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Posts tagged Ramsar Wetland

Salt Lakes of Chott el Djerid, Tunisia and Chott Melrhir, Algeria

33.6N 8.3E

March 8th, 2010 Category: Lakes, Salt Flats

Tunisia - March 5th, 2010

Tunisia - March 5th, 2010

Two salt lakes are visible in the middle section of this image of northern Africa: the Chott el Djerid in Tunisia, right, and the Chott Melrhir in Algeria, left. The Grand Erg Oriental of the Sahara Desert begins south of the lakes.

Chott el Djerid is a large endorheic salt lake in southern Tunisia, at. It is the largest salt pan of the Sahara with a surface area of over 7,000 km² (some sources state 5,000 km²). Due to the extreme climate with annual rainfall of only 100 mm and temperatures reaching 50° C, water evaporates from the lake. In summer Chott el Djerid is almost entirely dried up.

Chott Melrhir is a large endorheic salt lake in northeastern Algeria. It has an area of about 6700 km² and is the largest lake in Algeria. It also lies almost entirely below the sea level; the lowest point of Algeria is located here. It regularly dries up and thus becomes a salt pan. Chott Melrhir is designated a Ramsar wetland of international importance.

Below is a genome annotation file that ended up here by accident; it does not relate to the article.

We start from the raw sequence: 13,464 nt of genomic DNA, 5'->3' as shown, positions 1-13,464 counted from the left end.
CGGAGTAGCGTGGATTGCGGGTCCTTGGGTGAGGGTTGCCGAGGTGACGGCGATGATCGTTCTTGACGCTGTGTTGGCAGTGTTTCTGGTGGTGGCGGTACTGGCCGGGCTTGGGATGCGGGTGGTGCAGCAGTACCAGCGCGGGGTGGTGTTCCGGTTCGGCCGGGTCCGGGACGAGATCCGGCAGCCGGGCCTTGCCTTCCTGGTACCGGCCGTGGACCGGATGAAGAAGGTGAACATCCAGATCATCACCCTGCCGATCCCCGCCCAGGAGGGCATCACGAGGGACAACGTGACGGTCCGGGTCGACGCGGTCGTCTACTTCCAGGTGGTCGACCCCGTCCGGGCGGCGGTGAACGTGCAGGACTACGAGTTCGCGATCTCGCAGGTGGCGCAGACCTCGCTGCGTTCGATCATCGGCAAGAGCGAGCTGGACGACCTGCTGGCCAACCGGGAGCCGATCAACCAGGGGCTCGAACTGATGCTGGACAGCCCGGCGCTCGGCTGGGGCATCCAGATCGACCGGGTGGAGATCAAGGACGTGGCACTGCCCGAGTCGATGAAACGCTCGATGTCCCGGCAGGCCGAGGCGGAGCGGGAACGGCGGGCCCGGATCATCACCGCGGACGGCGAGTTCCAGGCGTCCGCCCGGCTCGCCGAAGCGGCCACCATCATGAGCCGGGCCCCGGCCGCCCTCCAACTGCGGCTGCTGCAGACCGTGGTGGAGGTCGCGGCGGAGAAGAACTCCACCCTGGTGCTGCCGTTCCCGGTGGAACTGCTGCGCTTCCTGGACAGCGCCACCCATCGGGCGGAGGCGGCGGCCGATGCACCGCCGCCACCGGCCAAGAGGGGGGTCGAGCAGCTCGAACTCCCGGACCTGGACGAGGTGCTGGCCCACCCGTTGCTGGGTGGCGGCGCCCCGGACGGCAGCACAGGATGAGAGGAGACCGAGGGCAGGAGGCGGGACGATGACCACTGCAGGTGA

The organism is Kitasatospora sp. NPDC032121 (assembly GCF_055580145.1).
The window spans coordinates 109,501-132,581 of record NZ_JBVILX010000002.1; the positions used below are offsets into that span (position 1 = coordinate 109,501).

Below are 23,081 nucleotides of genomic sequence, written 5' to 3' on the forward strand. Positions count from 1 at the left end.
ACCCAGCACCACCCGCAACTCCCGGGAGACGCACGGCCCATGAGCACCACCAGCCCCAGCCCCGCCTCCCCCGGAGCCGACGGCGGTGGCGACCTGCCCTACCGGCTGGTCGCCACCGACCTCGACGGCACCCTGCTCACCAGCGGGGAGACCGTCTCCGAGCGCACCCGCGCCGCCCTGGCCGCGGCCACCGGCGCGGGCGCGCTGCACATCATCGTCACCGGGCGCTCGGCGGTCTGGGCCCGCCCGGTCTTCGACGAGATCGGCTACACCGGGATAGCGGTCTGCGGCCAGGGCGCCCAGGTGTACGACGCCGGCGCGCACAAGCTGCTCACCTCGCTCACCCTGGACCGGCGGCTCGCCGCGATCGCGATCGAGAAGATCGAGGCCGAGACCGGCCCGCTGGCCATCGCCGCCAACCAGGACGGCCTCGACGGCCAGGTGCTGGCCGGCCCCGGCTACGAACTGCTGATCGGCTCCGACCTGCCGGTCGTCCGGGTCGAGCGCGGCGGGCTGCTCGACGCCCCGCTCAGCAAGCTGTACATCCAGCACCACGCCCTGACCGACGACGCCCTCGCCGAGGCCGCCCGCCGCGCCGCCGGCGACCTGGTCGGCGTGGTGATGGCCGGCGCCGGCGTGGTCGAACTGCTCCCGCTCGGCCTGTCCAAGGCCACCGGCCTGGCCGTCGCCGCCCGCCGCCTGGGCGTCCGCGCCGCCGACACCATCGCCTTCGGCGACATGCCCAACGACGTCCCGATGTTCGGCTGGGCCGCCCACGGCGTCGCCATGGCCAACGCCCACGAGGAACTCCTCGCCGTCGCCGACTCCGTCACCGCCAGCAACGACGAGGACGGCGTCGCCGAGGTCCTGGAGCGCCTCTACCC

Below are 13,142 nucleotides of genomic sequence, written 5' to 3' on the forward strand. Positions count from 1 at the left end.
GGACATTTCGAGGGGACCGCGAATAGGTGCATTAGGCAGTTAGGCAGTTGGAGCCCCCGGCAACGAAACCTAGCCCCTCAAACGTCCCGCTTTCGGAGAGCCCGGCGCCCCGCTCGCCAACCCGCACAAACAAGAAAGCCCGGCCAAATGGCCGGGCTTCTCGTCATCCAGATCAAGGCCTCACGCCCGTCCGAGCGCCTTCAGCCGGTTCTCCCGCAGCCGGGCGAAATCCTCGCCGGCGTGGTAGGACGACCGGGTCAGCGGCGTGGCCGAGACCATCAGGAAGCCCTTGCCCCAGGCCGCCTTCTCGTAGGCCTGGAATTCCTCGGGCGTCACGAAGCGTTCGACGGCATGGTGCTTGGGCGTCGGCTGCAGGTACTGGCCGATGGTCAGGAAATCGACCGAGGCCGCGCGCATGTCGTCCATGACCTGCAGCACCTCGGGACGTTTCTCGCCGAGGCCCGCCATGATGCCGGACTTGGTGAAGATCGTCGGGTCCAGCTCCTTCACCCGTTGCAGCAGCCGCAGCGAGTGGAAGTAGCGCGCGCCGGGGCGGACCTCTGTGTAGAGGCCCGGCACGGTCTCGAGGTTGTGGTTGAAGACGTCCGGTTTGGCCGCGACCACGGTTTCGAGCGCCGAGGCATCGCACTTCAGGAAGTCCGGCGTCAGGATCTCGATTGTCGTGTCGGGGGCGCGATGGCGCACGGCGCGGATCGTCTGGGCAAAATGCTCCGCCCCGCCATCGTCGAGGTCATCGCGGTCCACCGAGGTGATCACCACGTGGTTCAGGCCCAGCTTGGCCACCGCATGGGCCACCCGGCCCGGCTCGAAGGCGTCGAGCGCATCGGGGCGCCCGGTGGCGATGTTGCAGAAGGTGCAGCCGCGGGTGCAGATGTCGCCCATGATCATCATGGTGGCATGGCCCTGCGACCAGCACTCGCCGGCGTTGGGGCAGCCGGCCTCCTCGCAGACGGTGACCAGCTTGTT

Lakes of the Göller Bölgesi, the Turkish Lakes Region

38.0N 30.8E

September 8th, 2009 Category: Lakes

Turkey - July 28th, 2009

Turkey - July 28th, 2009

Lakes of varying sizes can be seen across this part of southern Turkey, near the Mediterranean Sea, known as the Göller Bölgesi or Lakes Region.

The large, greenish lake near the center is Lake Beyşehir, with a surface area of 650 km². This freshwater lake is used for irrigation, which has been causing reductions in its water level and thus threatening the fish and plankton inhabiting it.

The other large freshwater lake west of Beyşehir is Lake Eğirdir, with an area of 482 km². Southwest of Eğirdir is the dark blue Lake Burdur, whose surface area is 250 km² .

Unlike its two larger neighbors, its waters are saline. Water level in the lake fluctuates; its maximum depth has been variously reported at between 50 and 110 m. Lake Burdur is also an important wetland site for many bird species and is designated a Ramsar site.

Coastline and Lakes of Albania – August 8th, 2009